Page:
What you should under no circumstances think is that this story bears more than the slightest relationship to anything Persian, anything to do with the nation of Iran. With this in mind, you can sit back and enjoy a rollicking British tale. It is, as others have pointed out, a prime example of "Orientalism"---a style or an intellectual current in which Westerners stereotype Orientals (particularly, in Edward Said's writing, those of the Muslim world) as all similar, unscrupulous, dirty, ignorant of truth and lacking strong character, and certainly in need of a `strong, guiding hand' which would no doubt be available from Europe (or---let's see---where else ?). Such writings provided the underpinnings of colonialism and are, sadly, far from dead, although in different guises now. By placing his picaresque tale in Persia, Morier could exhibit his knowledge of certain customs, dress, food, and bits of vocabulary while titillating contemporary English readers with glimpses of harem life as he (and they) imagined it. The last chapters make indirect fun of Persians by showing their ignorance of Europe, while "we", the more worldly wise readers, "know" the Persians thanks to having read this novel. Morier thereby set up the backdrop for his next book, in which Hajji Baba visits England. My edition came with a large number of Orientalist illustrations too, brimming with "the exotic" or more bluntly put, the phoney. But you don't have to throw the baby out with the bathwater. This is adventure, 18th century style. If that intrigues you, give HAJJI BABA a try.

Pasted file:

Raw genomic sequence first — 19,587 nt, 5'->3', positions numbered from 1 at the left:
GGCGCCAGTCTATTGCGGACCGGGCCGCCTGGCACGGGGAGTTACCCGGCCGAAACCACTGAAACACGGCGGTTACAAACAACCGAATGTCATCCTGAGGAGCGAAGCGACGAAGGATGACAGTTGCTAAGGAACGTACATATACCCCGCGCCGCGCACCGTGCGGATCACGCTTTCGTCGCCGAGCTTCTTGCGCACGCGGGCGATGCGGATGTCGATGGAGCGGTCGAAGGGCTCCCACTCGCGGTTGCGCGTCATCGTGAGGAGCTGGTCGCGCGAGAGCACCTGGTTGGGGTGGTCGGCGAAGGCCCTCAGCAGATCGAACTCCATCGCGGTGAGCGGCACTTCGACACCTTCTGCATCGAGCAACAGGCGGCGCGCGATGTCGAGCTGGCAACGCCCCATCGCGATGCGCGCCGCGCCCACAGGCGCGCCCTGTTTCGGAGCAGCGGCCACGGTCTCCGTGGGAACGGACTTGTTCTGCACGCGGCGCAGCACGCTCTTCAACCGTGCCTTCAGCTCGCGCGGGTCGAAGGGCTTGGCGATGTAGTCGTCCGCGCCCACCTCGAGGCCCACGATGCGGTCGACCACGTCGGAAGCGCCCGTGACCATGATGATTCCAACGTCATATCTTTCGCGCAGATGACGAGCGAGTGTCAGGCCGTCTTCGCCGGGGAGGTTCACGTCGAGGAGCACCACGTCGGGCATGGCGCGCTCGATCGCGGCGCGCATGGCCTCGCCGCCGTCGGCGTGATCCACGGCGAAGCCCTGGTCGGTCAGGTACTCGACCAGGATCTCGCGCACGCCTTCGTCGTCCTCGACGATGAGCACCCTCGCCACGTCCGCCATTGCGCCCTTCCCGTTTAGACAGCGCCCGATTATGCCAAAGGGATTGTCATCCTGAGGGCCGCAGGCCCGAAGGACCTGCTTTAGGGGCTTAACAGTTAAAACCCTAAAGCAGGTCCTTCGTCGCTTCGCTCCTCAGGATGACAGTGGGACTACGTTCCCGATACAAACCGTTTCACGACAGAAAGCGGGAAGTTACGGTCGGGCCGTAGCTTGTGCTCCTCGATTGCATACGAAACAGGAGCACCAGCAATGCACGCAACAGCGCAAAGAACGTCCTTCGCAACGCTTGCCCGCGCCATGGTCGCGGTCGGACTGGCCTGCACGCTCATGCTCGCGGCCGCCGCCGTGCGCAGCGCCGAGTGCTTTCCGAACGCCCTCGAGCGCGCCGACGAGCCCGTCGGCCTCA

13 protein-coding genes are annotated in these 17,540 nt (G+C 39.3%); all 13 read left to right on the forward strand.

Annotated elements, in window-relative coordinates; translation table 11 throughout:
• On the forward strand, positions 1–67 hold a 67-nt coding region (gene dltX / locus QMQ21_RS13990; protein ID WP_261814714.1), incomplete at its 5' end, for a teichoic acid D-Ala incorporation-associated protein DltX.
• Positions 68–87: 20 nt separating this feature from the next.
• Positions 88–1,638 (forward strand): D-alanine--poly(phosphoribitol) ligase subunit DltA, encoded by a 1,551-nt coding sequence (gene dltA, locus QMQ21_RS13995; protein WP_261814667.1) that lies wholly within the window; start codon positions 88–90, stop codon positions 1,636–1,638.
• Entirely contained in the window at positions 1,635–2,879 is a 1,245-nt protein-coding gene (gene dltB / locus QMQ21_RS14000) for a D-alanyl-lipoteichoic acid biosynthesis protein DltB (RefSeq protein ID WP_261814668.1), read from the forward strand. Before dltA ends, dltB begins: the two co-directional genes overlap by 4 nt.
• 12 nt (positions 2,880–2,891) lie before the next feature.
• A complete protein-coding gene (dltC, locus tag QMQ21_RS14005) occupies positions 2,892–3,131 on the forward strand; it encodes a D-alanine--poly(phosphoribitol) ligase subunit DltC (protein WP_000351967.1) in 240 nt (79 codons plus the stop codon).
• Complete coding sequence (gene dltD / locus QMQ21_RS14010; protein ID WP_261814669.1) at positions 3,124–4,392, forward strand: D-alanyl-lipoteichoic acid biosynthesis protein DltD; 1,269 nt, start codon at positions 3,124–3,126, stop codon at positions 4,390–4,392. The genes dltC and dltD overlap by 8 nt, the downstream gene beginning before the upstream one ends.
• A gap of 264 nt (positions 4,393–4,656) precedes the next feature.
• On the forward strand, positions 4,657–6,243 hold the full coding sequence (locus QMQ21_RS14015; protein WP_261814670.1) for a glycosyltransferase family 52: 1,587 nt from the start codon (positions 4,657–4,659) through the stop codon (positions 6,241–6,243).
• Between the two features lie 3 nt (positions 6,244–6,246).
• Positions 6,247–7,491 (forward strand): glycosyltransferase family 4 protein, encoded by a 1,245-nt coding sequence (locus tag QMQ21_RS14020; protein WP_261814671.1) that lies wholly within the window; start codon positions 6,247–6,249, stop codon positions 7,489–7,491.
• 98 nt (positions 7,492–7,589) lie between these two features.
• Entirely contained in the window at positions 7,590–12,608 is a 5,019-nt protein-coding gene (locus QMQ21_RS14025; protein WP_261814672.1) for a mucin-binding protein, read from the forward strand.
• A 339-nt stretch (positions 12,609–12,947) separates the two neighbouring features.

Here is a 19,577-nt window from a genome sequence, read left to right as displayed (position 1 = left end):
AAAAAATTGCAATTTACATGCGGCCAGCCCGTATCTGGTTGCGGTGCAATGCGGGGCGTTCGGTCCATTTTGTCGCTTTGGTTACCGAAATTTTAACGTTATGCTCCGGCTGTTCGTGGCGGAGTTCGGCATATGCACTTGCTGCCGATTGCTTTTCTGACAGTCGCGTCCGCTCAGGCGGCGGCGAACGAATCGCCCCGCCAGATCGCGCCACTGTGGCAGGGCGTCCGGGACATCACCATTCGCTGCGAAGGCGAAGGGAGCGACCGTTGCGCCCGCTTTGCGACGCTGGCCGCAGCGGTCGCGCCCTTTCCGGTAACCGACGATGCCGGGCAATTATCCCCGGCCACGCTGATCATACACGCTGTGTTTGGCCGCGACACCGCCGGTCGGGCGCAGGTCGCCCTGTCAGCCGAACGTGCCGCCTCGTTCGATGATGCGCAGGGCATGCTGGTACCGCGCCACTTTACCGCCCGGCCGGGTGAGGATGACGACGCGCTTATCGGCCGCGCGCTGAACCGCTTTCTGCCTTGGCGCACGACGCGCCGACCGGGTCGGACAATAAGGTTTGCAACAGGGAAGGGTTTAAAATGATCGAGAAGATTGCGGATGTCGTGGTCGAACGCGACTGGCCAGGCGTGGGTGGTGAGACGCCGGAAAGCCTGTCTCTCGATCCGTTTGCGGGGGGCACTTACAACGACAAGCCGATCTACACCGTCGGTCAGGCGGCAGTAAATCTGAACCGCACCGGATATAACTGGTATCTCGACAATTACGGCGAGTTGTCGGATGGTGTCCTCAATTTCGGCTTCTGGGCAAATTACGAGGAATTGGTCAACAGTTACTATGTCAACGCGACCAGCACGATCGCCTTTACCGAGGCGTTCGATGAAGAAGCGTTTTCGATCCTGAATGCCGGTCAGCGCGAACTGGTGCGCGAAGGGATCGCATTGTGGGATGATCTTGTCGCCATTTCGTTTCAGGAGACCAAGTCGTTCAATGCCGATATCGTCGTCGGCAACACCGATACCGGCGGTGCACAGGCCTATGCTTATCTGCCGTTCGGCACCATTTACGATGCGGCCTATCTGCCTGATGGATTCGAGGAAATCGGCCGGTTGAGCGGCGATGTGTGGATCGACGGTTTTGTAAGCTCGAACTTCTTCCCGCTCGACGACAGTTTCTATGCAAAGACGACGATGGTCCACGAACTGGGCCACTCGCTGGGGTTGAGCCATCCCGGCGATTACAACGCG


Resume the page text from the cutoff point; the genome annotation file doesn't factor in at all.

I bought this book over 40 years ago in Ithaca, New York, but never got around to reading it till now. I wonder what I would have thought of it then.
Very readable & enjoyable Jul 22, 2001
I found this book to be an excellent read! It's got subtle humor, adventure, romance, rags-to-riches-to-rags-and-back-again...if Sinbad had a distant cousin on the wrong side of the tracks, it would be Hajji Baba of Ispahan. This book, according to the intro, has a SEQUEL which covers Hajji's trip to England, but I haven't seen sign of it anywhere. Do yourself a favour and read this book.
The Best Book Out of Print May 26, 2000
Hajji Baba may be the best book out of print. It's one of those unique, authentic, hilarious books like My Family and Other Animals.
HAJJI BABA OF ISPAHAN is a great book, but not quick. Oct 31, 1996
An excellent long, slow read. If you want to have a good idea of how the Persian mind works this is a superb window into the basics of life and philosophy of these people. It is always a great idea to know more about other people. The informed "neighbor" is the safe one.
Sincerely, Cynthia Tannehill Faulk, L.E.C.A
Earl R. Hunt & Assoc.,Inc.